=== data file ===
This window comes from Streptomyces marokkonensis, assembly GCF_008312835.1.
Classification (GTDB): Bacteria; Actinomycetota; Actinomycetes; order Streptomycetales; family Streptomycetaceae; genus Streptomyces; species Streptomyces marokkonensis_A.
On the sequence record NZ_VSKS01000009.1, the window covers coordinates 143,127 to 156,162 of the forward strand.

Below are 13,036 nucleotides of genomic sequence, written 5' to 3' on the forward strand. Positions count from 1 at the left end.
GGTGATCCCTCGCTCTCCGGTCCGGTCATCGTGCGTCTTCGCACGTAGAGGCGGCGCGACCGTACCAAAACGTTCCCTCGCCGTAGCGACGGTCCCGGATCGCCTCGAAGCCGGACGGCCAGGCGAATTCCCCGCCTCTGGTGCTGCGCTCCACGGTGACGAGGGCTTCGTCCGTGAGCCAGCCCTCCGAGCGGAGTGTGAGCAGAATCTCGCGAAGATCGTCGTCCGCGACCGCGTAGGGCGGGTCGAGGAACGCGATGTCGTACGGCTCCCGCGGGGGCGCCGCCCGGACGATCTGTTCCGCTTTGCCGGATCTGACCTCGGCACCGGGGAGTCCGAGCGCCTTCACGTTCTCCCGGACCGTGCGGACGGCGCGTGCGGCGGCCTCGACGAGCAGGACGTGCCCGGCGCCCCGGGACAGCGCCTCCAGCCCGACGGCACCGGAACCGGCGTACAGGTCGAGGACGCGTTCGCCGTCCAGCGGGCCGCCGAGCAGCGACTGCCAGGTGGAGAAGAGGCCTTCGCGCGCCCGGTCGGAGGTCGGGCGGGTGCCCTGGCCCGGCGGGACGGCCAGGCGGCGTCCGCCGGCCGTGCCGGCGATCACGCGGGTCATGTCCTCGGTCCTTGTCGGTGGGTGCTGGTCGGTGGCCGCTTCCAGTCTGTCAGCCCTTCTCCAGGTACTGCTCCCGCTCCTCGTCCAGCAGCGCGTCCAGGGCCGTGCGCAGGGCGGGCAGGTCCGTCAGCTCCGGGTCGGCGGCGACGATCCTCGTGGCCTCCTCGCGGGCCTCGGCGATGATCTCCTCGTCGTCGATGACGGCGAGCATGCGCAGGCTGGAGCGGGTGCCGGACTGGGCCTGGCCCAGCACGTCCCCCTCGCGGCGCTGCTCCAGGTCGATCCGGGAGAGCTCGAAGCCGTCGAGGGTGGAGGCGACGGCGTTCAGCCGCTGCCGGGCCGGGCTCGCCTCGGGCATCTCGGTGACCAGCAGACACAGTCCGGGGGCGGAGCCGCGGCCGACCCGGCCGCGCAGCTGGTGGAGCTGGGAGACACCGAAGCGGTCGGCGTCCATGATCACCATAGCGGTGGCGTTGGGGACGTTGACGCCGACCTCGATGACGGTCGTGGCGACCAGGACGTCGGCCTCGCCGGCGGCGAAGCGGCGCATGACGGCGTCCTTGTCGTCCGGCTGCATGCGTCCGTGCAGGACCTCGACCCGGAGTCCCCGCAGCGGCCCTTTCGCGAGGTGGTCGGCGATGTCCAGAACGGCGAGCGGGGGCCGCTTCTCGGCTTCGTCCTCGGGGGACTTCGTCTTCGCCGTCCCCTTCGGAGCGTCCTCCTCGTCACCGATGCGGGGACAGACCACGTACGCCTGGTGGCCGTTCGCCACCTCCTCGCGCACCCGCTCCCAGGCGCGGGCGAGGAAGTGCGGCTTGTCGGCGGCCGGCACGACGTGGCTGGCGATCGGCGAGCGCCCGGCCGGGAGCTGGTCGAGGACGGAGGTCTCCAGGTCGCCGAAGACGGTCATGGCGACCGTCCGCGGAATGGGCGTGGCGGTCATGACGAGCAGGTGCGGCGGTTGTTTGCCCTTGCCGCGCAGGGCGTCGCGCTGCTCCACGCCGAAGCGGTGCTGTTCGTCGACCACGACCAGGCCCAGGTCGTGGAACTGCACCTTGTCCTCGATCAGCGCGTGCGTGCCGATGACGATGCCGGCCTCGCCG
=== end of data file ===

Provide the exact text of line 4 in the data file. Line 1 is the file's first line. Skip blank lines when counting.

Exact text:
Below are 13,036 nucleotides of genomic sequence, written 5' to 3' on the forward strand. Positions count from 1 at the left end.